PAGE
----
CLASSIC ROCK CHOIR All are welcome to try out this group any Thursday, 7-9 p.m. at Canyon Heights Church, 4840 Capilano Rd., North Vancouver. harmonyhousemusicstudio. com THE NORTH VANCOUVER COMMUNITY BAND invites new members to join the group which rehearses Thursdays, 7:30-9:15 p.m. at Carson Graham school,

2145 Jones Ave. The group performs about 10 concerts a year. For more information visit: saxalamode@msn.com BOOK READING Claudia Casper, author of The Merc Journals, discusses dystopian fiction, climate change and murder and reads from her new novel Wednesday, Oct. 19, 11:30 a.m.-1 p.m. at Capilano University, Library Building 322, 2055 Purcell Way, North Vancouver.

BRIDGE TO AFRICA Capilano Grandmothers to Grandmothers are scheduled to hold their annual bridge luncheon to support grandmothers in Africa who are raising children orphaned by AIDS Wednesday, Oct. 19, 11 a.m.-3 p.m. at Eagle Harbour Yacht Club, 5750 Eagle Harbour Rd., West Vancouver. $30 (tickets sold in sets of four). 604-929-7688 or 604980-8418

Honouring Our V E T E R A N S

Because we are proud of the men and women that are serving our country or served in the past, the North Shore News would like to pay tribute to our military personnel. Submit a photo of yourself or a loved one who served our country and include a name and a 25 word or less biography to be published in the North Shore News or in our online photo galleries at nsnews.com/galleries in early November.

Cpl. Glen Windsor

*

ORWELL ST

CHARLOTTE RD

MARIE PL

HUNTER ST

CROWN ST

COMMUNITY BULLETIN BOARD

LILLOOET RD

SITE

TO A TEA North Vancouver fire services are touring schools with No Dragons for Tea,

a play intended to serve as a reminder of the importance of fire safety and smoke alarm maintenance. Smoke alarms should be replaced every 10 years. PHOTO MIKE WAKEFIELD

FERN ST

R LD T O E O O LL

D

The proposed development site, located between Fern Street and Hunter Street is approximately 1.3 hectares (3.2 acres) in size. The project proposes up to 470 residential housing units in four buildings ranging in size from 6 storeys to 19 storeys. Commercial spaces are proposed along Mountain Highway.

RUPERT ST

An information package has been distributed to owners and occupants within approximately 150 meter radius of the site in compliance with District of North Vancouver Policy. If you would like to receive a copy or if you would like more information, contact Pedram Hosseini at (604) 987-5000 or Michael Hartford of the District of North Vancouver Planning Department at (604) 990-2387, or bring your questions and comments to the meeting. *This is not a Public Hearing. DNV Council will receive a report from staff on issues raised at the meeting and will formally consider the proposal at a later date.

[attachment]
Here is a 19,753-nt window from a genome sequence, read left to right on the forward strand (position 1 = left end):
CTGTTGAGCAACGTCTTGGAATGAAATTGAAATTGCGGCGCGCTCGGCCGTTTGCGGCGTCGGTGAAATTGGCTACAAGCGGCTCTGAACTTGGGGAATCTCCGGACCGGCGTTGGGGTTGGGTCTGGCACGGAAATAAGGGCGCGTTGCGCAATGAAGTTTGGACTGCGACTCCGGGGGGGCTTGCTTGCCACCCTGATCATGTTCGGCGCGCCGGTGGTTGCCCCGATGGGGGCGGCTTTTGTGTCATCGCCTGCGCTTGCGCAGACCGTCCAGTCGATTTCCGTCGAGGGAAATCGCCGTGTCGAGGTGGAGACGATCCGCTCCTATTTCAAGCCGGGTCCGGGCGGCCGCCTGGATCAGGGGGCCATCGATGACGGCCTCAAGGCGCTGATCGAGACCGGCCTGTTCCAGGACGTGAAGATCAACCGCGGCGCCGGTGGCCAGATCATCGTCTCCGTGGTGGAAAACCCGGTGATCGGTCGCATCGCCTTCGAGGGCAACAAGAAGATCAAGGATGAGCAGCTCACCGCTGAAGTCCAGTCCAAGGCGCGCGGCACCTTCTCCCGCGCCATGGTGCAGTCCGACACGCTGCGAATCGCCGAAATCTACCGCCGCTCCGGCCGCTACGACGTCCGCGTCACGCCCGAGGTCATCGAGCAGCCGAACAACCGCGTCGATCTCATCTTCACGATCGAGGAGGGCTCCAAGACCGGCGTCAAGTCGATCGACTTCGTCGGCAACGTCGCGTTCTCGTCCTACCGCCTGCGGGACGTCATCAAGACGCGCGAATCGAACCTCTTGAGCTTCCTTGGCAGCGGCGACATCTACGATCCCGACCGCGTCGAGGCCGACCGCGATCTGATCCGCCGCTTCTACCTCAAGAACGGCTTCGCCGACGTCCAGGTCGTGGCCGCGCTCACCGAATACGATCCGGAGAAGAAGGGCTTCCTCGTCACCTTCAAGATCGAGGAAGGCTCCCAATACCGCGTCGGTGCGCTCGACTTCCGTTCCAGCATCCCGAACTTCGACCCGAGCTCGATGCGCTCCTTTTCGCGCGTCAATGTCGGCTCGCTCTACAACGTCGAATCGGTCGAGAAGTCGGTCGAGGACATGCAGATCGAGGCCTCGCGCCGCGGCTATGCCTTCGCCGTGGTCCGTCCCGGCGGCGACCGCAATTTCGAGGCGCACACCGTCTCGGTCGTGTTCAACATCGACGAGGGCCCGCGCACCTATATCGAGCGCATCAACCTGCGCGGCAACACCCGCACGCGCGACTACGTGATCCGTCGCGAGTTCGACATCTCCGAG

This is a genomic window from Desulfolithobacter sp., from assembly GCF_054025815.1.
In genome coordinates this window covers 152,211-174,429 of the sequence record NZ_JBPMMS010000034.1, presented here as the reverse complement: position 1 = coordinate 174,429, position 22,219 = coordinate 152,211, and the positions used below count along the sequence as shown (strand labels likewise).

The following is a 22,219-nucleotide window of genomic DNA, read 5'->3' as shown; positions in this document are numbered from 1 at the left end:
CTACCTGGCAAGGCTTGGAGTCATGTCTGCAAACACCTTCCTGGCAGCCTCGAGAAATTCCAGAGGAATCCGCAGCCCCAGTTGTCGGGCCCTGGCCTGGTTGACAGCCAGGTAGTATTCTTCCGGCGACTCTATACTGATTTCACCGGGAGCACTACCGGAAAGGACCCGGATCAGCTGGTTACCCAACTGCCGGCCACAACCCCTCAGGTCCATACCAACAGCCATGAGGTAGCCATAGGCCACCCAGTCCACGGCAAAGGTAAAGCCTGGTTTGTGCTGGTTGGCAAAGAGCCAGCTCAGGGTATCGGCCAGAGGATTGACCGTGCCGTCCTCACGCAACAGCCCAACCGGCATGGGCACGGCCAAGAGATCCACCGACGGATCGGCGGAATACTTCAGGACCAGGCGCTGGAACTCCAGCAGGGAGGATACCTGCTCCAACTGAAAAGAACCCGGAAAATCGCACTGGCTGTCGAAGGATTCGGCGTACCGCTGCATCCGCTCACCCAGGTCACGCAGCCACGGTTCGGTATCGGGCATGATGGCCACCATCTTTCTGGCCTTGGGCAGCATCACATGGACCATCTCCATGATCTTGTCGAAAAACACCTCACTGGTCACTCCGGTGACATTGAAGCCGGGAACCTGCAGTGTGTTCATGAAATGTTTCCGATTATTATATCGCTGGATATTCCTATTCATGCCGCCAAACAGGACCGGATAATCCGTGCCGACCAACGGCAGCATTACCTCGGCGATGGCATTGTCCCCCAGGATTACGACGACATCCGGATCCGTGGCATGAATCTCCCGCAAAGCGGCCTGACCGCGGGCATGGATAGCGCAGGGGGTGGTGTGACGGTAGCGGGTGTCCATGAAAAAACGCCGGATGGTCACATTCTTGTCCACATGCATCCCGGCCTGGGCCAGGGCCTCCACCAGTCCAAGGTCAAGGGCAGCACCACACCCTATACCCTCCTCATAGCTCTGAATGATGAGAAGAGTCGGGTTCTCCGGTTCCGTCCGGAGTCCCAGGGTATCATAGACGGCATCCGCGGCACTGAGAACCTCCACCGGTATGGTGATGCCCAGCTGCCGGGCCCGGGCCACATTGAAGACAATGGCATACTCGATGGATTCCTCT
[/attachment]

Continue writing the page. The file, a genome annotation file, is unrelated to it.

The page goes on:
DEVELOPER’S INFORMATION SESSION N.J. Keate Home Design Inc. is holding an information session where interested members of the public are invited to learn about our application for a two stories plus cellar, duplex building located at 200 E 18th Street, North Vancouver, B.C.

Meeting Location:

Jeff Keate, (M.Arch)

200 E 18th St, North Vancouver, B.C.

N.J. Keate Home Design Inc.

Date: Tuesday October 25, 2016

Email: jeff@keatedesign.com

Time: 7pm - 9pm

Office: 604 986 7543

Served in the Canadian Army during World War II. Member of the Red Deer Branch of the Legion in Alberta with Member Title of Trooper. Cpl. Windsor passed away on June 11, 1997 at the age of 80.

Please email submissions to display@nsnews.com with the subject line ‘Veteran Photo Submission’ no later than Sunday, October 30, 2016.

Drawing / Rendering

West Elevation

Community Development Contact: Annie Dempster, 604 990 4216, email: adempster@cnv.org This meeting has been required by the City of North Vancouver as part of the rezoning process.


A32 |

nsnews.com north shore news

WEDNESDAY, OCTOBER 19, 2016

Your North Shore Guide to the games people play SPORTS NEWS? Contact sports editor Andy Prest at 604-998-3538 or email aprest@nsnews.com

Blues ready for final shot

Four fifth-year players chase gold with Capilano ANDY PREST aprest@nsnews.com

When the Capilano University women’s volleyball team takes the court for their home opener Friday night, it’s possible that head coach Cal Wohlford will have something in his starting lineup that no PacWest coach has ever had before.

Four somethings, in fact. With setter Sarah Hughes, middle blocker Kolby Richter, right side Kira Sutcliffe and left side Kelsi Boroevich set to take starring roles, the Blues will have four fifth-year players trying to blast their way to glory in their final seasons. Wohlford has been around the league for a while and said he’s never encountered a team with four fifth-year players. He’s happy to be the first. “When it’s your last year, you want to make it your best year,” he said. “I think we have four girls that have a little bit of that attitude that they want to leave it all on the court. I think that’s driving them, and they’re driving each other. I notice that the four of them are really pushing each other to work hard, and that’s going to make a good atmosphere for the younger players that we have.” With that veteran presence on the floor, expectations are high for this season. The Blues began their campaign Saturday at University of the Fraser Valley – after driving out to Abbotsford Friday night only to have their season opener postponed due to a power outage – and knocked off the Cascades in straight sets. Looking at